Composting is good for your garden.

Gardening is a cherished past time and a productive activity, of that there is no doubt. Unfortunately, most gardeners are not toiling under the best of soil conditions.

Specifically, our soil is usually not in the most optimal condition. The prohibitive truth is that most soils have some underlying negative condition including nutritional deficiencies, excessive clay or sand, poor drainage quality, inadequate soil structure and aeration, and pH imbalance issues.

Fortunately, there is a fairly simple solution, only requiring a reasonable commitment on your part. It’s known as composting and it involves the gathering of organic material that you’ve “created” and then periodically working these into your soil.

Controlled Rotting And Regular Rotation

Composting is essentially a process of controlled rotting where organic matter is gathered over time and left to decompose into an extremely beneficial soil conditioner that adds fertility and enhances soil structure.

The key to effective composting is to foster soil dwelling micro-organisms like fungi, bacteria, and also worms and insects that accumulate and then “treat” the debris you’ve stock piled. This activity will become readily apparent in time as your “pile” will begin to emanate an odor and even steam as you toss it around.

By consistently turning the decomposing material, it will break down into the some of best soil additive you can have. The composting process will take anywhere from several weeks to a couple years depending on the amount provided and the attention given.

Some Tips To Help Your Compost Decompose

There are some essentials to help it along. First off, composting requires heat so the sunnier, or less cool, the spot the better. Regardless of the spot, it must be accessible to water as pile moisture is another requirement of effective composting.

Another aspect is the size of the area or bin. While there is flexibility in this regard, do not pile it much higher than five feet as the sheer weight of the material will make it difficult to toss and turn adequately. Additionally, decomposition can slow while odors can increase under these circumstances. The ideal size is about a four-by-four square foot area, two to three feet in depth.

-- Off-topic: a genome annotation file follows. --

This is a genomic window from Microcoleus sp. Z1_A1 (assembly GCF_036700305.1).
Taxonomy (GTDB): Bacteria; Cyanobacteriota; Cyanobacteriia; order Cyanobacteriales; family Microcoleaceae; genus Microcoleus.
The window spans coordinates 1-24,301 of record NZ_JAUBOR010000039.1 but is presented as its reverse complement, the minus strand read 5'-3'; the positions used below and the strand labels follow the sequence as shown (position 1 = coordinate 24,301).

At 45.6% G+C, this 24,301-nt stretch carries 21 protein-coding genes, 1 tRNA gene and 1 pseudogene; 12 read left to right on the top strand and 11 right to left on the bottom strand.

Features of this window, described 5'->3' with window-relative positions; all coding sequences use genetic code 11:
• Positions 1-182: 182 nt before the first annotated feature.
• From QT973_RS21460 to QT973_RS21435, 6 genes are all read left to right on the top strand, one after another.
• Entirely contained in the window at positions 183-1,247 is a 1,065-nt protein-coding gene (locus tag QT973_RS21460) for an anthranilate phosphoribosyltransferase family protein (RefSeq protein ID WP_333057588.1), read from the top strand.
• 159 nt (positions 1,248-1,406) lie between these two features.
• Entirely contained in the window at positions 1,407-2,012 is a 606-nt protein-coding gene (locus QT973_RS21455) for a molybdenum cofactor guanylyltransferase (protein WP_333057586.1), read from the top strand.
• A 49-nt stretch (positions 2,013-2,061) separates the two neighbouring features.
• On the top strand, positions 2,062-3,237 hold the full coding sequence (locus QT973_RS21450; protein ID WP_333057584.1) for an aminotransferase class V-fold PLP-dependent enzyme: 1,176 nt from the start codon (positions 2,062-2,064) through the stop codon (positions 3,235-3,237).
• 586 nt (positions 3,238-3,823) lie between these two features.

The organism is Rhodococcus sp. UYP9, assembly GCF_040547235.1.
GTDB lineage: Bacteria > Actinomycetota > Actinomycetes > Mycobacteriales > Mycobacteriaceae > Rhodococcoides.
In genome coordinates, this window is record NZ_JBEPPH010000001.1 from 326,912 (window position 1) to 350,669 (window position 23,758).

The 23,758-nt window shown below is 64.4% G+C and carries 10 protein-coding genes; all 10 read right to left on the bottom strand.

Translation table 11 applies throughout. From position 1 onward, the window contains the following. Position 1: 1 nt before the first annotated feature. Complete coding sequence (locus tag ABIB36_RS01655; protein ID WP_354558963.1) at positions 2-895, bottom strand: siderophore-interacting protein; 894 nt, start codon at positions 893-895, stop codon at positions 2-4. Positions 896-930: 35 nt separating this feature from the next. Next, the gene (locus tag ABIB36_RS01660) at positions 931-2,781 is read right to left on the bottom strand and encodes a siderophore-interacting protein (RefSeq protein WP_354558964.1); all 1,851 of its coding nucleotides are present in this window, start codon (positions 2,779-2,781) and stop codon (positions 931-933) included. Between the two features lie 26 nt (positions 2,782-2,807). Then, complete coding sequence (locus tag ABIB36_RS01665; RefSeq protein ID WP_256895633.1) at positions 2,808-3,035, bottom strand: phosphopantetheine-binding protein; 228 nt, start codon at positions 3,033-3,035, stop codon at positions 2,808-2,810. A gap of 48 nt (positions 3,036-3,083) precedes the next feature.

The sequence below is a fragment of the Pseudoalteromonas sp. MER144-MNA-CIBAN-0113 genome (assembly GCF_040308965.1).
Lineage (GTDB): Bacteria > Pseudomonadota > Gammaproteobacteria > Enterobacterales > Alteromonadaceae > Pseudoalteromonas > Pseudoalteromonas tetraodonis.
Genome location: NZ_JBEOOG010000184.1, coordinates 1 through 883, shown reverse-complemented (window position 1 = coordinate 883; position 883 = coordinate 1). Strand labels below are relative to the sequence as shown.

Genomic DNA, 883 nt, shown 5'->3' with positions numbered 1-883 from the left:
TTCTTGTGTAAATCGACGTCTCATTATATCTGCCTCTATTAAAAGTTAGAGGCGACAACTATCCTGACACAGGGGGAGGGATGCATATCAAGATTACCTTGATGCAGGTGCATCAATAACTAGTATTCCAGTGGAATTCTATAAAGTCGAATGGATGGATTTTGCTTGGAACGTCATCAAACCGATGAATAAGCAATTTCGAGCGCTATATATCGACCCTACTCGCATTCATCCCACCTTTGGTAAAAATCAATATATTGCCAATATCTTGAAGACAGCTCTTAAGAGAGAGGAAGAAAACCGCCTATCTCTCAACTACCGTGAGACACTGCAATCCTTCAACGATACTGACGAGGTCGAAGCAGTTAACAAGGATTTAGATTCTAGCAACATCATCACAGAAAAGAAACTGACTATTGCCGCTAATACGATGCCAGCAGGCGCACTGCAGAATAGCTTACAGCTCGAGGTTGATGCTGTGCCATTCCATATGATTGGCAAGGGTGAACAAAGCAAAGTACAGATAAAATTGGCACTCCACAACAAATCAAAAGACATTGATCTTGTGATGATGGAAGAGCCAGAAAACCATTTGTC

The compost matter needs oxygen to decompose so the pile should be rotated using a shovel and rake every few days to a week. Also, maintain moisture, but not sogginess, with a regular spritzing of water. Put gravel on the bottom to facilitate drainage, if necessary. Your compost should have the consistency of a squeezed wet sponge.

Another good idea is to shred materials like leaves and small branches before adding them to your compost. The decaying organisms work better on smaller materials comprising a lot of surface area.

When To Add Your Compost To Your Garden

The general rule of thumb for applying your compost is to add four to six inches four months before planting, two to three inches if you plant in the next two months and just one inch if you plant any sooner.

The decayed matter takes some time to fully integrate into the planting bed but the more decayed the matter, the quicker the beneficial effects. Also, when doing so, make sure to avoid large chunks that can cause air pockets to form in the soil.

Use A Variety Of Materials For Your Compost

To provide the greatest range of nutrients make your compost from a variety of materials but absolutely exclude diseased or pest infested plant matter, meat scraps, weed roots, and oils and fats.

Recommended items include coffee grounds, egg shells, fruit and vegetable scraps, grass clippings, shredded paper, shredded leaves and plant clippings, sawdust, and fireplace ashes.

Types Of Composting Containers

Composting bins can be store-bought or home-made. When going with the factory made offerings consider the barrel-shaped types that can be rotated by turning a crank. This turning action can vastly increase the rate of decay. If going the home made route, simple fencing materials or cinder blocks can be used to form a relatively large composting area.

Regardless of how you go about it, composting is likely the best continuing practice that a gardener can undertake. It amends the soil like nothing else will, giving you a bountiful vegetable harvest and blooming flowers and herbs.Visit my site for more great gardening tips.


About finty56

I like to write about things that interest me. I hope you enjoy reading my blog.
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